Château de Boursault

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Château de Boursault
Boursault Chateau.jpg
Château de Boursault is located in France
Château de Boursault
General information
Architectural styleNeo-Renaissance
Town or cityBoursault, Marne
Coordinates49°03′50″N 3°51′01″E / 49.0638°N 3.85028°E / 49.0638; 3.85028Coordinates: 49°03′50″N 3°51′01″E / 49.0638°N 3.85028°E / 49.0638; 3.85028
Construction started1843
Design and construction

The Château de Boursault is a neo-Renaissance château in Boursault, Marne, France. It was built between 1843 and 1850 by Madame Clicquot Ponsardin, the Veuve Clicquot (Cliquot Widow) who owned the Veuve Clicquot champagne house. It was sold by her heir to the Berry family of Canada from 1913 to 1927 and was used as a military hospital in both the first and second world wars. Today the Château de Boursault brand of champagne is made from grapes grown in the vineyards around the château and is aged in its cellars.


There are records of the seigneurie de Boursault from the 14th century, when Robert de Flandre, seigneur de Brugny, ceded the land to Geoffroy de Naast. It seems to have been returned, and given to the daughter of Robert de Flandre, who married Henry IV, Count of Bar (c. 1315–1344).

In 1409, Cardinal Louis de Bar (c. 1375–1430) was given Boursault and other seigneuries by his father, Robert, Duke of Bar (1344–1411).[1]

The old fortress château of the barons of Boursault dated to the 16th century. The surrounding area was covered in vineyards from that time, apart from an interval of one century when it was wooded.[2] By the early 19th century, the medieval château was very dilapidated.[3]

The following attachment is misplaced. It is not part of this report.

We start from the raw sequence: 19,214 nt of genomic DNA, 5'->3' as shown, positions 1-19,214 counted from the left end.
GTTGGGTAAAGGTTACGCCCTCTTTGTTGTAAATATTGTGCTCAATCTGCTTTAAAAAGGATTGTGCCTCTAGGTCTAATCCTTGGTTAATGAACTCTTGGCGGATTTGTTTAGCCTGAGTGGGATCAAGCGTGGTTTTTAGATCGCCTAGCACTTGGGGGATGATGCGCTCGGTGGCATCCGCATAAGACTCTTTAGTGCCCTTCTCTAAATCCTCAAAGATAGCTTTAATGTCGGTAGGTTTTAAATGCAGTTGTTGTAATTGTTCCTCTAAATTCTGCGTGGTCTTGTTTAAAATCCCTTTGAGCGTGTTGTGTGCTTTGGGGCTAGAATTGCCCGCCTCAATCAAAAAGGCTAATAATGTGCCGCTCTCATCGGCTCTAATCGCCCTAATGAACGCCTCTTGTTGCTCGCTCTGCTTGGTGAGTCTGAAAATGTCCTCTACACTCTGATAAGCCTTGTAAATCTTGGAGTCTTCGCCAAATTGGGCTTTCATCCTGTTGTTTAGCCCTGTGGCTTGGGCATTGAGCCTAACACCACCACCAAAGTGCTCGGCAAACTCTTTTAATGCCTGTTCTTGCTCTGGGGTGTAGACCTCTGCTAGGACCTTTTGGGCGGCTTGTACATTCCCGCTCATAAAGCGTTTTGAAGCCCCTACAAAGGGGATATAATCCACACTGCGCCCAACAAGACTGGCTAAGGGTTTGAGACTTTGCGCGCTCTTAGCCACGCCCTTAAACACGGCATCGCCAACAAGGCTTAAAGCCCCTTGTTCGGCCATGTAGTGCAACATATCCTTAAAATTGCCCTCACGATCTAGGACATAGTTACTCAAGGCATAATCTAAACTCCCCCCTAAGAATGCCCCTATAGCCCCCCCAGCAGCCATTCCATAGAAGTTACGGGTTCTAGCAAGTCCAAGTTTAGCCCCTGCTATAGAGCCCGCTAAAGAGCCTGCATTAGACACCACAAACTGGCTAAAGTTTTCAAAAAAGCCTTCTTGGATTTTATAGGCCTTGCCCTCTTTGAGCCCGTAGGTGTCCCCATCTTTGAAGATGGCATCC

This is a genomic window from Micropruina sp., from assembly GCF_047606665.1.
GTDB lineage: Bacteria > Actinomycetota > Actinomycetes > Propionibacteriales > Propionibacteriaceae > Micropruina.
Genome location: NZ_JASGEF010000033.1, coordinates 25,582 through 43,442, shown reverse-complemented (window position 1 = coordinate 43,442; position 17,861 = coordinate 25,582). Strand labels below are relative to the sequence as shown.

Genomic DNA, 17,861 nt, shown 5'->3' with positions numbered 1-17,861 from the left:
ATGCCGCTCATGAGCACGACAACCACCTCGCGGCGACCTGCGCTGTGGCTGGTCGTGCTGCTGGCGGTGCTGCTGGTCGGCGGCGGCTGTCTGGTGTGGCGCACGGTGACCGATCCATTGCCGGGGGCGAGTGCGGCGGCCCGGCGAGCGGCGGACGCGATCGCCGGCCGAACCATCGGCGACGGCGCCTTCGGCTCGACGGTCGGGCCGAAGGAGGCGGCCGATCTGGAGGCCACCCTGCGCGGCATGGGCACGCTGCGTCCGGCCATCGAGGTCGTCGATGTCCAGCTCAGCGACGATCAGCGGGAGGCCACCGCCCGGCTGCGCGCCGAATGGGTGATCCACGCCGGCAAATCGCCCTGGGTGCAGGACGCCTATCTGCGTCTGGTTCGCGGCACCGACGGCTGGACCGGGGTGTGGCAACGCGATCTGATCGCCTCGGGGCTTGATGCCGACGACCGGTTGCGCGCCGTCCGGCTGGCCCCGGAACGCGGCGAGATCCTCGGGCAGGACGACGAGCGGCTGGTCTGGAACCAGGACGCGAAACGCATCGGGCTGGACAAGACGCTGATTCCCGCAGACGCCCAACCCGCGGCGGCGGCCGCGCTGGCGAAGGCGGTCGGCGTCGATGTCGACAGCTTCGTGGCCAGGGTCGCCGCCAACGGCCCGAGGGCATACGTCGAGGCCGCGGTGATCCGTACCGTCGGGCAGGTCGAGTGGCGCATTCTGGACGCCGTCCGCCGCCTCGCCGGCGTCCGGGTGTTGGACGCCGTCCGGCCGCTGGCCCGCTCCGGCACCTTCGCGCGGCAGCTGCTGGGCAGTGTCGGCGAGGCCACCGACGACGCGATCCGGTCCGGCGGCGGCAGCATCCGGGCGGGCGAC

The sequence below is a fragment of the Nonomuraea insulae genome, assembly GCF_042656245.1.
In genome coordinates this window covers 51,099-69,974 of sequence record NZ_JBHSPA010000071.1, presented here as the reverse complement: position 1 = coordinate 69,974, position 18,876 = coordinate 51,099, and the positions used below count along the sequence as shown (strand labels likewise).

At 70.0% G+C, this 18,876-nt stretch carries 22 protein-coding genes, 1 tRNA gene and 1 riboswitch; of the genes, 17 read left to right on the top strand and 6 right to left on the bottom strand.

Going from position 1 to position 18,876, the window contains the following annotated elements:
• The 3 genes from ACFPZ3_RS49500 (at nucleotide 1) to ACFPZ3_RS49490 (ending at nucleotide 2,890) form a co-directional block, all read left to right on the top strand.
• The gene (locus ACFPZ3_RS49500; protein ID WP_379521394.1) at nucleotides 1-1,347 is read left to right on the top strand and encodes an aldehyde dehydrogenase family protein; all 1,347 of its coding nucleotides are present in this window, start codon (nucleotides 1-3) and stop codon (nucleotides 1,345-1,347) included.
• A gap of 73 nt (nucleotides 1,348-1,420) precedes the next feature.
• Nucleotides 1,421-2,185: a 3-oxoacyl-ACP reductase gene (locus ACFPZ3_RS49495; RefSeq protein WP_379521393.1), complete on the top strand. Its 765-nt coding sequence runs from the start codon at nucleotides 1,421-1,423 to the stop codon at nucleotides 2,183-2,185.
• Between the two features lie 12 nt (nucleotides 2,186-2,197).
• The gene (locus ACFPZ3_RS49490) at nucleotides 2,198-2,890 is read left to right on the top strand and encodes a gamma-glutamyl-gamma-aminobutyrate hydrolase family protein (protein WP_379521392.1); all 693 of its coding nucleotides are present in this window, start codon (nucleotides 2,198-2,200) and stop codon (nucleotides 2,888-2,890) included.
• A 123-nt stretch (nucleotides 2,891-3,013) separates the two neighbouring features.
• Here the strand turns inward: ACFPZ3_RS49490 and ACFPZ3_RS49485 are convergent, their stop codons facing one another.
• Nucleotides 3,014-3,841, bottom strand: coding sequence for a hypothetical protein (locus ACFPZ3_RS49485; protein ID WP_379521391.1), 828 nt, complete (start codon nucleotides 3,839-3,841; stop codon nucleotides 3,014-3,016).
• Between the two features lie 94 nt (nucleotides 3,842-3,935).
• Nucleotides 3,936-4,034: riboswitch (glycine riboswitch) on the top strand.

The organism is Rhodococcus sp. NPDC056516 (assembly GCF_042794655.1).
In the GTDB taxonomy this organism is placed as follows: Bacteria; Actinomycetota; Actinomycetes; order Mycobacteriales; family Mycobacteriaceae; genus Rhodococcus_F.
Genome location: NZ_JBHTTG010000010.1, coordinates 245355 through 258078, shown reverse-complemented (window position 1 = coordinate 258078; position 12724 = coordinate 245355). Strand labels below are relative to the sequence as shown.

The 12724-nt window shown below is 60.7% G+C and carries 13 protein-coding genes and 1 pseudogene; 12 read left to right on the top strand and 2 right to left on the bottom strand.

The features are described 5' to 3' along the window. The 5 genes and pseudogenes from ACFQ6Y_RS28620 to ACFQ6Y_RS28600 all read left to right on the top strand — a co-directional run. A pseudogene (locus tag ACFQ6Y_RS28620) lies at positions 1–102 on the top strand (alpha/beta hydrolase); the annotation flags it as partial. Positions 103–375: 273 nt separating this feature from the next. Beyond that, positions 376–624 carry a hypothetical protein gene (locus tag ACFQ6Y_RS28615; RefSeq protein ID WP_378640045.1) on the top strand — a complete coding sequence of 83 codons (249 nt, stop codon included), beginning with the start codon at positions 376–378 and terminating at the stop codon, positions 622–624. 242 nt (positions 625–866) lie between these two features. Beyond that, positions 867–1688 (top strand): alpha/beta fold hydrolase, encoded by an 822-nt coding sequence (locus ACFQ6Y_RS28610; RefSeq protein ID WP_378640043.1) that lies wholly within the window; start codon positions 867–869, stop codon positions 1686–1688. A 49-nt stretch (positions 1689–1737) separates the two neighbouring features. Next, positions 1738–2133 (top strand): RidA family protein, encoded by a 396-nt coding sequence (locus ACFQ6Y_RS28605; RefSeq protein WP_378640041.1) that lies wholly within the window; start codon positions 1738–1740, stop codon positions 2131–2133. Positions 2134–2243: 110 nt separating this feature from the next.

The present Château de Boursault was built by Madame Clicquot Ponsardin (1777–1866), founder of the Veuve Clicquot Champagne house, in honor of the marriage of her granddaughter Marie Clémentine de Chevigné to Louis de Mortemard-Rochechouard in 1839.[4] It replaced the old château of the barons of Boursault.[5] Construction began in 1843 and was completed in 1850. Madame Veuve Clicquot retired to the château at the age of 64 and died there when she was 89.[6]

Anne de Rochechouart de Mortemart (1847–1933), Duchess of Uzès, inherited the château on Madame Clicquot's death in 1866.[4] She was the daughter of Marie Clémentine and Louis.[7] The Duchess sold the property in 1913. It was used as a military hospital in World War I (1914–18) and again during World War II (1939–45). The park was converted to vineyards for production of champagne.[6]

The "Château de Boursault" brand of champagne continues to be made in the chateau and aged in its cellars. It is the only champagne with the "château" denomination in Marne.[8]


The Casino of Arcachon (pictured) is an exact replica of Château de Boursault.

The château was built by the architect Jean-Jacques Arveuf-Fransquin (1802–76).[9] It was located on the wooded summit of a hill planted with vines, and dominates the surrounding countryside and the village of Boursault.[10] It was set in a magnificent park covering 11 hectares (27 acres).

The château was designed in a Neo-Renaissance style, to be used for formal receptions. It has monumental architecture with a high roof and heavily decorated windows.[5] It resembles the Château de Chambord, but has many more fireplaces.[9] An 1882 description said, "This beautiful residence contains all the riches of modern art, and attests to the generous and intelligent efforts of the princes of finance and industry to maintain the national taste at the level of its ancient traditions."[11]

The Château Deganne on the sea front in Arcachon was built in 1853 by Adalbert Deganne.[12] From the exterior, this building, now the Casino de la Plage, is an exact replica of the Château de Boursault.[13]



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